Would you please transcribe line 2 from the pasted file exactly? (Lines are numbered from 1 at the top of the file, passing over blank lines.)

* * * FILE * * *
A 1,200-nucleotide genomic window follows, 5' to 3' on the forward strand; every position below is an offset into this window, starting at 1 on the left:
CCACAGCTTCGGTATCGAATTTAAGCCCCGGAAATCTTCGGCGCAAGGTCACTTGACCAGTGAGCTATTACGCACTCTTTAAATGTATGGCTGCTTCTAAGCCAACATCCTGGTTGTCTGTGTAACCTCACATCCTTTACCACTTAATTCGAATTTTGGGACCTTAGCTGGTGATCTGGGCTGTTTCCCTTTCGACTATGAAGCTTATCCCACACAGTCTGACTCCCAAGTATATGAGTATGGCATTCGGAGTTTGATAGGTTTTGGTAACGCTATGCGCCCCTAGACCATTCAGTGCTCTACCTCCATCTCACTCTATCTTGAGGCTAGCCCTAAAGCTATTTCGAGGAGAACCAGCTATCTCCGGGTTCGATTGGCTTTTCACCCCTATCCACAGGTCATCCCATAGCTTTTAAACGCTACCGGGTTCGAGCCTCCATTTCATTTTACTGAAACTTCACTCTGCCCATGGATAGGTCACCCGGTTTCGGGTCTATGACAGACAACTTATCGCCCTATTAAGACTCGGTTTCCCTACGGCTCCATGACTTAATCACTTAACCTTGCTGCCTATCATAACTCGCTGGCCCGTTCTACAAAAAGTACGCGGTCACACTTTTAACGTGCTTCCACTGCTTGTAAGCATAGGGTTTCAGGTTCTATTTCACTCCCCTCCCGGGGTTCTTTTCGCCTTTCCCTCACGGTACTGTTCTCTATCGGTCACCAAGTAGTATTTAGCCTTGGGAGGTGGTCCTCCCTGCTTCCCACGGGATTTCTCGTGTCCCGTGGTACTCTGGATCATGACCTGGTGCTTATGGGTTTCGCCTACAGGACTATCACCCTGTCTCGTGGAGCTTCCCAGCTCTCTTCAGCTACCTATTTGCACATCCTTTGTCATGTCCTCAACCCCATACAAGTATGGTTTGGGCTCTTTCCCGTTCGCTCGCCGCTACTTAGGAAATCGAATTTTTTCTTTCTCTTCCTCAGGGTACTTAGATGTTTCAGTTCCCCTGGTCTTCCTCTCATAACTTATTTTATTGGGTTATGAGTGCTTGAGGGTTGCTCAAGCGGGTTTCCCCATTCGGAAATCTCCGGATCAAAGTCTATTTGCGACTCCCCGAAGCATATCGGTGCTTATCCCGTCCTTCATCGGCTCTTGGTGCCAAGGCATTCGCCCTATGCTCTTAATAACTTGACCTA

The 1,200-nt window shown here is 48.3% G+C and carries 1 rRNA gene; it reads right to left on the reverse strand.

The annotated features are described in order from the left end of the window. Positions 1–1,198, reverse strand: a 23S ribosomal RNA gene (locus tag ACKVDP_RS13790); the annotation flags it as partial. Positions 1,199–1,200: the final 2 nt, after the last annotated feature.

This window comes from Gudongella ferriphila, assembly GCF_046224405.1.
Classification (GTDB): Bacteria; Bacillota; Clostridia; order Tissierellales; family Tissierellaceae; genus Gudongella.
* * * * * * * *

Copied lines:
CCACAGCTTCGGTATCGAATTTAAGCCCCGGAAATCTTCGGCGCAAGGTCACTTGACCAGTGAGCTATTACGCACTCTTTAAATGTATGGCTGCTTCTAAGCCAACATCCTGGTTGTCTGTGTAACCTCACATCCTTTACCACTTAATTCGAATTTTGGGACCTTAGCTGGTGATCTGGGCTGTTTCCCTTTCGACTATGAAGCTTATCCCACACAGTCTGACTCCCAAGTATATGAGTATGGCATTCGGAGTTTGATAGGTTTTGGTAACGCTATGCGCCCCTAGACCATTCAGTGCTCTACCTCCATCTCACTCTATCTTGAGGCTAGCCCTAAAGCTATTTCGAGGAGAACCAGCTATCTCCGGGTTCGATTGGCTTTTCACCCCTATCCACAGGTCATCCCATAGCTTTTAAACGCTACCGGGTTCGAGCCTCCATTTCATTTTACTGAAACTTCACTCTGCCCATGGATAGGTCACCCGGTTTCGGGTCTATGACAGACAACTTATCGCCCTATTAAGACTCGGTTTCCCTACGGCTCCATGACTTAATCACTTAACCTTGCTGCCTATCATAACTCGCTGGCCCGTTCTACAAAAAGTACGCGGTCACACTTTTAACGTGCTTCCACTGCTTGTAAGCATAGGGTTTCAGGTTCTATTTCACTCCCCTCCCGGGGTTCTTTTCGCCTTTCCCTCACGGTACTGTTCTCTATCGGTCACCAAGTAGTATTTAGCCTTGGGAGGTGGTCCTCCCTGCTTCCCACGGGATTTCTCGTGTCCCGTGGTACTCTGGATCATGACCTGGTGCTTATGGGTTTCGCCTACAGGACTATCACCCTGTCTCGTGGAGCTTCCCAGCTCTCTTCAGCTACCTATTTGCACATCCTTTGTCATGTCCTCAACCCCATACAAGTATGGTTTGGGCTCTTTCCCGTTCGCTCGCCGCTACTTAGGAAATCGAATTTTTTCTTTCTCTTCCTCAGGGTACTTAGATGTTTCAGTTCCCCTGGTCTTCCTCTCATAACTTATTTTATTGGGTTATGAGTGCTTGAGGGTTGCTCAAGCGGGTTTCCCCATTCGGAAATCTCCGGATCAAAGTCTATTTGCGACTCCCCGAAGCATATCGGTGCTTATCCCGTCCTTCATCGGCTCTTGGTGCCAAGGCATTCGCCCTATGCTCTTAATAACTTGACCTA